As in most states, North Carolina law generally does not favor the practice of piercing the corporate veil and trumping the liability protection afforded to business owners. Therefore, the individual seeking to hold the business owner personally liable must allege and prove serious misconduct to overcome the liability protection.
Courts examine several factors in discerning whether a company truly has established an independent existence from its owners. Some of these factors include:
- Whether the company was adequately capitalized;
- Whether the company’s directors, shareholders, officers, members, or managers compiled with corporate formalities in running the business;
- Whether the company was solvent;
- Whether the company was fragmented into multiple “shell” entities;
- Whether the individual owner at issue siphoned funds from the company to pay his or her personal expenses or debts; and
- Whether the company maintained proper corporate records.
Can I avoid personal liability?
The simplest way to maintain the protection of your liability shield is to make sure that your business operates in a fair, honest, and accurate manner following applicable rules and complying with business standards.
Your attorney can advise you on how to do so. However, generally, business owners seeking to maintain substantial liability protection tend to do the following:
- They do not commingle finances. They keep business accounts and personal accounts separate. They do not use corporate accounts or other business funds to pay personal expenses.
- They follow the rules. Corporations must create and comply with bylaws, pay corporate taxes, and satisfy meeting requirements. There are strict formalities that corporations must follow, and LLCs are advised to comply with the same requirements.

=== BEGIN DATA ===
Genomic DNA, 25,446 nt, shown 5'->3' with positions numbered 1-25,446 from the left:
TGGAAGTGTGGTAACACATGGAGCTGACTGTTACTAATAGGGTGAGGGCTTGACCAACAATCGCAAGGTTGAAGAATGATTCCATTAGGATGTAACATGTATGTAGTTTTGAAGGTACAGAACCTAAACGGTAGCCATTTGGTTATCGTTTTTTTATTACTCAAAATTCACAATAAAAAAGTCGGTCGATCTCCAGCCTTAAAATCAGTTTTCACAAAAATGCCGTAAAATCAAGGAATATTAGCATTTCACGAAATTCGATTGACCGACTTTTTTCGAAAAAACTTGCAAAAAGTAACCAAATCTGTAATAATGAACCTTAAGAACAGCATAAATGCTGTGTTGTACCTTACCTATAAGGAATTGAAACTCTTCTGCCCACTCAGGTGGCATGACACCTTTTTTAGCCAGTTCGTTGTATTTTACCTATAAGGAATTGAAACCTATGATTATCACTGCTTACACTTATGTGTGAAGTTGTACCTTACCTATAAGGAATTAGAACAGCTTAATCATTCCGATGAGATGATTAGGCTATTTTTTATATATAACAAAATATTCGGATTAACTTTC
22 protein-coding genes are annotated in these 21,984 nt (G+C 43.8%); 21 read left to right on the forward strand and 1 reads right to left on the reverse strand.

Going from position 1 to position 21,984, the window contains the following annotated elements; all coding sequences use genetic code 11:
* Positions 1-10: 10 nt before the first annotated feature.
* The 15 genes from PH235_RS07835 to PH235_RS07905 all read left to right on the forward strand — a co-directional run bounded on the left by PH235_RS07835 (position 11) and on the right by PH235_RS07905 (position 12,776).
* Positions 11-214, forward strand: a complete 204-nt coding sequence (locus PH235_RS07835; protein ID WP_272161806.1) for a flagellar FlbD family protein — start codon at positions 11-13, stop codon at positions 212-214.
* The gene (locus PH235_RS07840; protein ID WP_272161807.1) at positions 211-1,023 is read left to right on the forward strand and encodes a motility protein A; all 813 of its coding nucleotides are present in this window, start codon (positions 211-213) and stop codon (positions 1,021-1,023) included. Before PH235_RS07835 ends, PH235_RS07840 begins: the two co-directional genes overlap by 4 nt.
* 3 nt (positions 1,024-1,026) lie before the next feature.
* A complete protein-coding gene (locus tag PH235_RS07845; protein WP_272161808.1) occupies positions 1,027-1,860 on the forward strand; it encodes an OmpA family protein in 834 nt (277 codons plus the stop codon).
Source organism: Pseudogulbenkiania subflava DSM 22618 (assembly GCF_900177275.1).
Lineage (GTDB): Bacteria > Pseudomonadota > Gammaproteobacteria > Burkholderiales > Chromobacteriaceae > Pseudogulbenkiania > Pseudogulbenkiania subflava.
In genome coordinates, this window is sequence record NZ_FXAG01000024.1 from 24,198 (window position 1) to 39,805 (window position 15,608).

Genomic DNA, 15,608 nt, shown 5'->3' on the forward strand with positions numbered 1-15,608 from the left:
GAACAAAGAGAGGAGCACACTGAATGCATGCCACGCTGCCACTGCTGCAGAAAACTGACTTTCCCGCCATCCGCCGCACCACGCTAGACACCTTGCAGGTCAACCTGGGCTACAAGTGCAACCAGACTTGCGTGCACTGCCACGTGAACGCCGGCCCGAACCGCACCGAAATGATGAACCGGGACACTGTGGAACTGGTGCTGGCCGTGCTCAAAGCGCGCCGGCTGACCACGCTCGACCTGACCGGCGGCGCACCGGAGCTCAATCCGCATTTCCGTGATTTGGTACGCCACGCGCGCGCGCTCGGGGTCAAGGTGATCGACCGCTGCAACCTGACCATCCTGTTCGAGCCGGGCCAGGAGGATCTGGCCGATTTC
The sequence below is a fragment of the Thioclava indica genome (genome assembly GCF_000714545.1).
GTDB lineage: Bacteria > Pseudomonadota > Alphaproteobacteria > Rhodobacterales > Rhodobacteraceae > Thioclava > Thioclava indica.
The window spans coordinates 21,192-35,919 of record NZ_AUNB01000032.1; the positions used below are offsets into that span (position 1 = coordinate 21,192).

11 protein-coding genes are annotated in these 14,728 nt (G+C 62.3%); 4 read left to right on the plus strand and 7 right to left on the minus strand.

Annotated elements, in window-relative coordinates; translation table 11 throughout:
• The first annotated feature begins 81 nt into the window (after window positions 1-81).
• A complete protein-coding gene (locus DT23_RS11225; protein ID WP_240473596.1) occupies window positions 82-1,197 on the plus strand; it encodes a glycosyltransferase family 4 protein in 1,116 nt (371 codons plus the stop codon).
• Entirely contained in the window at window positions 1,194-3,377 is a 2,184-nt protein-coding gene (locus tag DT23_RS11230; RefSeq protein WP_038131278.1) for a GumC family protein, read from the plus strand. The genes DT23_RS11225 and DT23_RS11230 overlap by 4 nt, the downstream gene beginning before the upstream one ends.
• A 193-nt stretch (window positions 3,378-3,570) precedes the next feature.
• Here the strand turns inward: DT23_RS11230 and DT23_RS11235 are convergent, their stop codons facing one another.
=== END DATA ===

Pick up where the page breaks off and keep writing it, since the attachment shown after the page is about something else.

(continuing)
- They maintain proper records. Business decisions and meetings should be documented, and the records should be kept for at least seven years. Businesses that maintain a strong liability shield ensure minutes are recorded for significant meetings such as board meetings and shareholder meetings. All their records are accurate, consistent, and stored in a secure location.
- The adequately fund the business. You need money to start a business. Whether you use your own money, have investors, or obtain a business loan, you must have adequate funds to purchase the equipment and inventory you need to open the business and maintain operations.
- They properly convey their business status. Whether you are a corporation or LLC, make sure that your business status is apparent, and you do not present yourself as a sole proprietor. Invoices, contracts, business cards, and other business-related documents should address the business as an entity separate and apart from you and your assets.
An experienced business attorney can assist you with structuring your business and managing business transactions to protect you from personal liability. Whether you need assistance getting your business started or have questions about your liability based on current practices, our team has the knowledge and advice you need to operate a successful business with a strong veil to shield you from personal liability.